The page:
We evaluated the differences in engraftment and toxicities post-autologous transplant using granulocyte-macrophage colony stimulating factor (GM-CSF) as a continuous infusion either alone or in a sequential manner with granulocyte colony-stimulating factor (G-CSF). Patients receiving high-dose chemotherapy and autologous bone marrow transplantation (ABMT) for lymphoid malignancies participated in two phase II trials evaluating either continuous infusion GM-CSF (GM-CSF (CI)) or continuous infusion GM-CSF followed by sequential G-CSF (GM-CSF/G-CSF) administered post-ABMT. These patients were compared to similar historical control patients receiving GM-CSF administered as a 2-h intravenous (i.v.) infusion (GM-CSF (2-h)). Patients receiving GM-CSF (CI) and GM-CSF/G-CSF had a median day to reach an absolute neutrophil count of 500/μl post-ABMT of 12 and 11 days, respectively. This compared to a median day of 22 in the GM-CSF (2-h) historical control patients. The median day to platelet independence was 18, 18 and 30 days, respectively. The incidence of toxicities such as incidence of infection, pleural effusions, and rash did not differ greatly between the groups. We conclude that the use of continuous infusion GM-CSF either alone or sequentially with G-CSF produced improved engraftment times compared to historical control patients treated with GM-CSF as a 2-h i.v. infusion. The toxicities at a reduced dose of 125 μg/m2 given as a continuous infusion appear to be similar to those seen in patients receiving GM-CSF as a 2-h infusion.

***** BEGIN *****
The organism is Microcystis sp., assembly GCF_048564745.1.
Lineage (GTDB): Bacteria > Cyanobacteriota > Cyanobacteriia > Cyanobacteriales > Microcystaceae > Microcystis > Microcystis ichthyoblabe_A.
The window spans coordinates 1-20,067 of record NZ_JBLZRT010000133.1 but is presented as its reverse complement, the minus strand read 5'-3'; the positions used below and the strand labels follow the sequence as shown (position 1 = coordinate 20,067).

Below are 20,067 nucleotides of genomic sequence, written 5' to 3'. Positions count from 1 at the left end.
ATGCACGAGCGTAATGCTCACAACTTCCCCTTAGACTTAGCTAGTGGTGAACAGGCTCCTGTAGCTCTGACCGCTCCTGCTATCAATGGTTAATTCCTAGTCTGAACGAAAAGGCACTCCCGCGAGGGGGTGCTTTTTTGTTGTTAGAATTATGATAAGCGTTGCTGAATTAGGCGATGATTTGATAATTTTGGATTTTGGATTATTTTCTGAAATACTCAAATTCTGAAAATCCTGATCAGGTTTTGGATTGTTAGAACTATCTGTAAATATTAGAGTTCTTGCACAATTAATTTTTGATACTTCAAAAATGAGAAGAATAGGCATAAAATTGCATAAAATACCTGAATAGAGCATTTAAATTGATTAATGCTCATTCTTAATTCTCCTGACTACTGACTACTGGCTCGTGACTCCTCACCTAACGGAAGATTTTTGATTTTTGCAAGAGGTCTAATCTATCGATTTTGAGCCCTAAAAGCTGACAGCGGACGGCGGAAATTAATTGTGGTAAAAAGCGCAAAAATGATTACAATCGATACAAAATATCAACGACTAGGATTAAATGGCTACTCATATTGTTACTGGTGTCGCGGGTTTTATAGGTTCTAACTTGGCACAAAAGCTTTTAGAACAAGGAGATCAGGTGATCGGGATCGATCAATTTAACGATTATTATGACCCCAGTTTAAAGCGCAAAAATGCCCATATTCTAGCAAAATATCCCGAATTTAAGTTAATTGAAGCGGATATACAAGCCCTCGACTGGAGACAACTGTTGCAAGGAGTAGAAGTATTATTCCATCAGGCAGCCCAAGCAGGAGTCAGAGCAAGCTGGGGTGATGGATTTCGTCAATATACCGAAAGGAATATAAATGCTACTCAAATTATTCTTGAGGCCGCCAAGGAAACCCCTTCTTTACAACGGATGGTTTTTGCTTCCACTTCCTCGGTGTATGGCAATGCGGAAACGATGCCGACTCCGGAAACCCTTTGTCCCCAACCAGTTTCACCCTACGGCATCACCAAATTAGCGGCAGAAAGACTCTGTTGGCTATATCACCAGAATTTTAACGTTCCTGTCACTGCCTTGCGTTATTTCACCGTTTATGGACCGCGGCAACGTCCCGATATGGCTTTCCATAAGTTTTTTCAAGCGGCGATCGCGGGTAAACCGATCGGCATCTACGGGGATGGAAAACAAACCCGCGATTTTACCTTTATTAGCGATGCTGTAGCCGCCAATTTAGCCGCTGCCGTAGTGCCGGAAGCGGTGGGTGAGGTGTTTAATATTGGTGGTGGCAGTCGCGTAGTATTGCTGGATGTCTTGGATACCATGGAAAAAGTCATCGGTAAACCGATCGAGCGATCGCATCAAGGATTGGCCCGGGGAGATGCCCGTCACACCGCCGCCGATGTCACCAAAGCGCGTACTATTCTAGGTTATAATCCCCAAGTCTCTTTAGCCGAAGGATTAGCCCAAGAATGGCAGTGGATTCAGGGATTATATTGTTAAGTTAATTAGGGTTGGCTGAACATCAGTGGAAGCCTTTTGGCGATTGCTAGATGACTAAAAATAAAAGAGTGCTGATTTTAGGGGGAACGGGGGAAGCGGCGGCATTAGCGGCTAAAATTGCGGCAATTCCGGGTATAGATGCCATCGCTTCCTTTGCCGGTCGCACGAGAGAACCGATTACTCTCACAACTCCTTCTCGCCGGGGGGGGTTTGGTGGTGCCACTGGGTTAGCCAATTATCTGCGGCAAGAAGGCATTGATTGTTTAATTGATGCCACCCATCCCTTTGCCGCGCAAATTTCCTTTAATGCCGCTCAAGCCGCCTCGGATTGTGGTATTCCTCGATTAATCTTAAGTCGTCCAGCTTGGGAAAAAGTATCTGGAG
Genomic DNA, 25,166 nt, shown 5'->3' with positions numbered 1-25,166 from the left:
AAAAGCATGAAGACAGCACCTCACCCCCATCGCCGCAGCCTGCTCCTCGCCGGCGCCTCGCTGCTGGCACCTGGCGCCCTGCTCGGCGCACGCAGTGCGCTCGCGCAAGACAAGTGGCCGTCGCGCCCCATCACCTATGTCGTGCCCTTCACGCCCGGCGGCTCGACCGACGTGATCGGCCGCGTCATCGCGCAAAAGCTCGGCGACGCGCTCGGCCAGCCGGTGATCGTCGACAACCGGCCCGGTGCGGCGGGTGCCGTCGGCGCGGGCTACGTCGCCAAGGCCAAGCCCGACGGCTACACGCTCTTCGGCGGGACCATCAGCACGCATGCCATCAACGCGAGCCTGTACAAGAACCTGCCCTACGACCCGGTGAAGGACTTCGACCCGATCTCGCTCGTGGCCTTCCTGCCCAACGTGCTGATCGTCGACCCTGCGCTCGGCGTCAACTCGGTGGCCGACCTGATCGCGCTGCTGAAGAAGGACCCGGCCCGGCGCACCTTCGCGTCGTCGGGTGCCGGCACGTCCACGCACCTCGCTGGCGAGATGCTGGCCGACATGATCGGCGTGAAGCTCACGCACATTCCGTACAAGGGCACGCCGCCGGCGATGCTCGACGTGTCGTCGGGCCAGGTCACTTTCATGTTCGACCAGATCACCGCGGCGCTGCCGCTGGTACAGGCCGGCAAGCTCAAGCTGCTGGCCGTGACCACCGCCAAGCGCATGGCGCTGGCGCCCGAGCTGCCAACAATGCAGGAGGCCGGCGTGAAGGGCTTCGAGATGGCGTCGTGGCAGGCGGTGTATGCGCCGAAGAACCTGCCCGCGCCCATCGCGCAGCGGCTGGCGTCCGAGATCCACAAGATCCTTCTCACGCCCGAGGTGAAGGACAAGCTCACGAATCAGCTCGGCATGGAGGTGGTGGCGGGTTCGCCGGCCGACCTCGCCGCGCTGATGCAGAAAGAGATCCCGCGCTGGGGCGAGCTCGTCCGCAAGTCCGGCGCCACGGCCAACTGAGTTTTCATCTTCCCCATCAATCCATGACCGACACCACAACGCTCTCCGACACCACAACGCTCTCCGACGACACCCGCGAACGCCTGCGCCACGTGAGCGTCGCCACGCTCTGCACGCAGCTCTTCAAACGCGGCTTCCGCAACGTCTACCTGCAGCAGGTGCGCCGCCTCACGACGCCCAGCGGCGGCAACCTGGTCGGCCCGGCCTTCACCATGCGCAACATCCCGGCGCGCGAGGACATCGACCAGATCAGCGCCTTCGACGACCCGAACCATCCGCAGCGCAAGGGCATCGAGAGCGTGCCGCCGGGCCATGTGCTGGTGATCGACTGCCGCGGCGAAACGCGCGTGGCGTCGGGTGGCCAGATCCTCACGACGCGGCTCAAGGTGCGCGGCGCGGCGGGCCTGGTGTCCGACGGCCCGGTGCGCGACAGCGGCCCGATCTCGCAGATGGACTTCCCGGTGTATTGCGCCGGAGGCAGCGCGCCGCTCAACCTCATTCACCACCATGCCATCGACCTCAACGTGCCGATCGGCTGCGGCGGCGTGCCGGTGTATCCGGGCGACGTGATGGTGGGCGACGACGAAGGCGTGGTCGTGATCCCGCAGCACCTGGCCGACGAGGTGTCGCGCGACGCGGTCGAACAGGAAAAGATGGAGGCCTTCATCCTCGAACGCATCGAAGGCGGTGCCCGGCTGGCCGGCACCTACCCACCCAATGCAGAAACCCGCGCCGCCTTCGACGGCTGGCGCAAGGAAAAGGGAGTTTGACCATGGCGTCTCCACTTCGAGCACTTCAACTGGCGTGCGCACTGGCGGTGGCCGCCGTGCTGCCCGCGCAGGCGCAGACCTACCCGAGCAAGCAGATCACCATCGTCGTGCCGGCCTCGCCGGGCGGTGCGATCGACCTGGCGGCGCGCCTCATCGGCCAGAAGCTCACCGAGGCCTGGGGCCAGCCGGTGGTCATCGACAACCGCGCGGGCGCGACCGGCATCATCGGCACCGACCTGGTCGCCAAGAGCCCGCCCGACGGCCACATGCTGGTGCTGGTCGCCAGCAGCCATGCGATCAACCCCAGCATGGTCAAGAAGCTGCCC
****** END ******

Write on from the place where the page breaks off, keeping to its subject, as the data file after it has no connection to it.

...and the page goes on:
|Original language||English (US)|
|Number of pages||6|
|Journal||Bone marrow transplantation|
|State||Published - Jun 1996|
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